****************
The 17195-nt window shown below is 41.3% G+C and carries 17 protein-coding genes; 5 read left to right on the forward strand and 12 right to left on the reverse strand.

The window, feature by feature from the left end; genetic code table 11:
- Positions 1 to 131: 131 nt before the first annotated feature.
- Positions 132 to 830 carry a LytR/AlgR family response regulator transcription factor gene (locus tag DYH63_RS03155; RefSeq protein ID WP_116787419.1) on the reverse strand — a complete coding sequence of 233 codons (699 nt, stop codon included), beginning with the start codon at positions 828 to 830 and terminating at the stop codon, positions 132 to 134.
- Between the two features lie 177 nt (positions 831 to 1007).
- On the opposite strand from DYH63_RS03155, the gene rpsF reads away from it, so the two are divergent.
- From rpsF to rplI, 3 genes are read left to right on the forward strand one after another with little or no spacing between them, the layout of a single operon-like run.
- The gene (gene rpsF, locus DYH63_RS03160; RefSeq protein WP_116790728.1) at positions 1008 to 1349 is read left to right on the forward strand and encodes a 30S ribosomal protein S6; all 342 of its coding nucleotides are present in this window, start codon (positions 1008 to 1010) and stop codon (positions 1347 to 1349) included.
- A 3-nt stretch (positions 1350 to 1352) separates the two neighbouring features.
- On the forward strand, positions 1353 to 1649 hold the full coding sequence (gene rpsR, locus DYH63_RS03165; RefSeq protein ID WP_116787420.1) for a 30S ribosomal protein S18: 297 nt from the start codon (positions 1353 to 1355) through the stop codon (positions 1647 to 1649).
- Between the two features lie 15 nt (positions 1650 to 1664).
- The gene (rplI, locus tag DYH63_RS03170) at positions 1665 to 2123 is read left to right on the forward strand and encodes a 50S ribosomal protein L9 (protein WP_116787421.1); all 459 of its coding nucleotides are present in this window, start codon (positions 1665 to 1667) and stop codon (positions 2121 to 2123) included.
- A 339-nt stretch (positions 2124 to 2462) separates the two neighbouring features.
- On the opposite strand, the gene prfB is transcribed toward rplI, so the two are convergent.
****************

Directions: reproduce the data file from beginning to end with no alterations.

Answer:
The 17195-nt window shown below is 41.3% G+C and carries 17 protein-coding genes; 5 read left to right on the forward strand and 12 right to left on the reverse strand.

The window, feature by feature from the left end; genetic code table 11:
- Positions 1 to 131: 131 nt before the first annotated feature.
- Positions 132 to 830 carry a LytR/AlgR family response regulator transcription factor gene (locus tag DYH63_RS03155; RefSeq protein ID WP_116787419.1) on the reverse strand — a complete coding sequence of 233 codons (699 nt, stop codon included), beginning with the start codon at positions 828 to 830 and terminating at the stop codon, positions 132 to 134.
- Between the two features lie 177 nt (positions 831 to 1007).
- On the opposite strand from DYH63_RS03155, the gene rpsF reads away from it, so the two are divergent.
- From rpsF to rplI, 3 genes are read left to right on the forward strand one after another with little or no spacing between them, the layout of a single operon-like run.
- The gene (gene rpsF, locus DYH63_RS03160; RefSeq protein WP_116790728.1) at positions 1008 to 1349 is read left to right on the forward strand and encodes a 30S ribosomal protein S6; all 342 of its coding nucleotides are present in this window, start codon (positions 1008 to 1010) and stop codon (positions 1347 to 1349) included.
- A 3-nt stretch (positions 1350 to 1352) separates the two neighbouring features.
- On the forward strand, positions 1353 to 1649 hold the full coding sequence (gene rpsR, locus DYH63_RS03165; RefSeq protein ID WP_116787420.1) for a 30S ribosomal protein S18: 297 nt from the start codon (positions 1353 to 1355) through the stop codon (positions 1647 to 1649).
- Between the two features lie 15 nt (positions 1650 to 1664).
- The gene (rplI, locus tag DYH63_RS03170) at positions 1665 to 2123 is read left to right on the forward strand and encodes a 50S ribosomal protein L9 (protein WP_116787421.1); all 459 of its coding nucleotides are present in this window, start codon (positions 1665 to 1667) and stop codon (positions 2121 to 2123) included.
- A 339-nt stretch (positions 2124 to 2462) separates the two neighbouring features.
- On the opposite strand, the gene prfB is transcribed toward rplI, so the two are convergent.